Five Brock courses with a focus on climate change

As the COP26 climate summit continues with world leaders talking climate change in Glasgow, Scotland, the topic is also at the forefront of both research and courses at Brock University. Climate change and its effects is discussed in various Faculties and from a variety of angles at Brock. Here are five examples of how students are learning about climate change.

 

Contemporary Environmental Issues

ENSU 3P90 is an Environmental Sustainability capstone course for Brock students who share an interest in sustainability and a concern for improving the relationships between people and the planet. Students engage in a wide range of sustainability issues, including climate change and biodiversity loss as well as displacement and environmental racism.

The course’s instructor, Jessica Blythe, Assistant Professor in Brock’s Environmental Sustainability Research Centre, says it resonates with students who are seeking to make a positive change in the world.

“Many members of Gen Z feel overwhelmed by the state of the world and are responding by devoting their professional careers to finding solutions,” she said. “This course is designed to help students develop core competencies in sustainability science, including systems thinking, anticipatory and strategic skills, so they can thrive in sustainability careers and contribute to addressing the climate crisis.”

 

Watershed Study and Assessment

ERSC 4P31 is an Earth Sciences course that looks at the environmental health of two branches of the upper Twelve Mile Creek. Students in the course measure water quality parameters under different ambient conditions. They then get to compare their results with historical ones obtained in 1978 and 2001.

Professor of Earth Sciences and course instructor Uwe Brand said the exercise encourages participants to re-evaluate their perceptions of clean water and its availability.

“The course should show them that water is not only important to the fauna of the creek but also speaks to our water security,” he said. “In light of increasing CO2 emissions and global warming, don’t take anything for granted, including access to ‘clean’ water.”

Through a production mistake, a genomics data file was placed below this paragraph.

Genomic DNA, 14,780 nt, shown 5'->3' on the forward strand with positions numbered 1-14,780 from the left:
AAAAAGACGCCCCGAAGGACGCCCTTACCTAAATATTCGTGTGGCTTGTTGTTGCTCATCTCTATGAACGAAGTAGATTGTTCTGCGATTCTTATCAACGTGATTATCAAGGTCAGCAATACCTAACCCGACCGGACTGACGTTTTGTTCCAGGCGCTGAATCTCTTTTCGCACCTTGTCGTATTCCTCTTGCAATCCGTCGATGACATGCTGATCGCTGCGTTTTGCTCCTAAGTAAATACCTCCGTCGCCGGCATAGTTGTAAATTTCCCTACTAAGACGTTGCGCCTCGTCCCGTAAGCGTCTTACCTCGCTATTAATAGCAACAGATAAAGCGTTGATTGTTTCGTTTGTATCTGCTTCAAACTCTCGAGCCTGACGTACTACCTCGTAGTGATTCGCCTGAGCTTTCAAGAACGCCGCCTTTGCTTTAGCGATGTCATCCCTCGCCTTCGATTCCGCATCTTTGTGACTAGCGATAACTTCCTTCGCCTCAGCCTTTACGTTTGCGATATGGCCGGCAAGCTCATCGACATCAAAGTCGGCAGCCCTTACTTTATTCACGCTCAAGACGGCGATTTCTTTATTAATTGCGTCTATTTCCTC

Environmental Economics

ECON/TOUR 2P28 is a course that provides Economic perspectives on environmental and natural resource issues. Economics Instructor Geoff Black, who leads the course, said it is often an eye-opening experience for students.

“We look at ways in which this shortcoming can be modelled and investigate policy that can bridge the gap,” he said. “It’s important for students to understand the market failures that occur regarding both common resources and public goods.”

 

Ecocinema: History, Theory, Practices

COMM/FILM/PCUL 4P58 is a Film Studies course that explores the proliferation of both fiction and nonfiction films that deal with the climate change, species extinction, resource extraction and other industrial practices.

Course instructor Christie Milliken, Associate Professor of Film Studies, said the topic of climate change has been more prevalent in recent years, but it was also common in science fiction films in earlier decades.

“The course invites students to consider the various rhetorical strategies deployed across a range of films as they invite us to rethink our relationship to the planet,” she said.

 

Climate Crisis

GEOG/ERSC 2P08 is a Geography course that provides an Introduction to the Earth’s atmosphere and the natural and anthropogenic drivers that change the Earth’s climate system. These include the Greenhouse effect, human activities that alter the climate system, climate models, climates of the past and projections of future climate.


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